Ed classes are too easy

Education Majors Are Too Easy, writes Cristina Duncan Evans, who teaches social studies at a Baltimore high school, in Education Week Teacher.

After graduating from an Ivy League college, Evans entered teaching through alternate certification. She earned a master’s degree in teaching and takes education courses to maintain her certification.

Her education coursework has been short on rigor and problem solving, she writes. Instructors often use exercises that treat teachers as though they were children.

“Too frequently instructors simply show teachers an instructional practice, have them play the roles of students, then move on to the next portion of the session,” Evans complains. There’s no debrief on what worked and why.

Too often I’ve come to the end of an education class and had practical questions about how the theory I learned was supposed to guide day-to-day interactions with my students. I took the state’s required literacy courses, but I didn’t know how to assign texts in a way that built both literacy skills and content knowledge until I began reading professional texts independently.

Teacher education programs’ low entrance requirements and unchallenging coursework are a turn off for high-achieving students, writes Evans. “When people who love learning don’t find it remotely appealing to study education, something’s wrong.”

Prospective teachers are misled about their preparation for the classroom by Easy A’s, concludes a report by the National Council on Teacher Quality.

McCullough: No teacher should major in ed

Americans are “historically illiterate,” by and large, complains historian and author David McCullough in a 60 Minutes interview. When he speaks at universities, he meets bright, attractive, stunningly ignorant college students.

One young woman at a university in the Midwest came up to me after one of my talks and said that until she heard me speak that morning she’d never understood that the original 13 colonies were all on the East Coast. And I thought, “What are we doing that’s so wrong, so pathetic?” I tried it again at several other places, colleges and universities, same thing. . . . when I say our fault I don’t mean just the teachers. I mean the parents and grandparents. We have to take part. The stories around the family dinner table. I say bring back dinner if you want to improve how children get to know history.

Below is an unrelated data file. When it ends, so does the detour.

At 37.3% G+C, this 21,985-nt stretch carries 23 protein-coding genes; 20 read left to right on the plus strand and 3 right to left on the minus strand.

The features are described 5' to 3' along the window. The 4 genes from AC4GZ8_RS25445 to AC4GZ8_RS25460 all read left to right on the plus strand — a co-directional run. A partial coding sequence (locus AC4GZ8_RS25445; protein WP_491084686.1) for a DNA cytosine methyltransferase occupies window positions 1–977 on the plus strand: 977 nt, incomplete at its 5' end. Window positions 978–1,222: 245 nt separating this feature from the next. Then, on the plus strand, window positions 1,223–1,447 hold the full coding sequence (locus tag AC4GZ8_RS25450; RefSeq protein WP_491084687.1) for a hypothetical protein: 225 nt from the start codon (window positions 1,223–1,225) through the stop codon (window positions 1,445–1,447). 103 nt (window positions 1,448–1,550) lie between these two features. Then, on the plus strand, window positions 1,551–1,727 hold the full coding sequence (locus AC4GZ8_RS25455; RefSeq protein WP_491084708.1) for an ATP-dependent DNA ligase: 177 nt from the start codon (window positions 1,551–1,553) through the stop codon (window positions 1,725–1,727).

What about the teachers? asks Morley Safer.

“We need to revamp, seriously revamp, the teaching of the teachers,” McCullough replies.

I don’t feel that any professional teacher should major in education. They should major in a subject, know something. The best teachers are those who have a gift and the energy and enthusiasm to convey their love for science or history or Shakespeare or whatever it is. “Show them what you love” is the old adage. And we’ve all had them, where they can change your life. They can electrify the morning when you come into the classroom.

One of the historian’s children, David McCullough Jr., is an English teacher known for his “you’re not special” commencement speech at Wellesley High in Massachusetts.

D.C. grads flunk ed school

Few would-be teachers earn an education degree in six years at the University of the District of Columbia, whose president wants to eliminate the education major.

Usually, 7 or 8 percent of the students who enroll in the department have graduated from it within six years, according to UDC data. Professors said that is primarily because many cannot pass a national standardized test of basic high school-level reading, writing and math skills.

In the early childhood education major, typically four to six of the approximately 150 students graduate each year.

President Allen Sessoms, who’s trying to raise standards at UDC, proposes replacing the education bachelor’s with a master’s degree in urban education.

Administrators say they are trying to break the cycle of training teachers who lack basic skills because they are products of D.C.’s schools, then return to teach in those schools if they manage to graduate.

Via NCTQ Bulletin.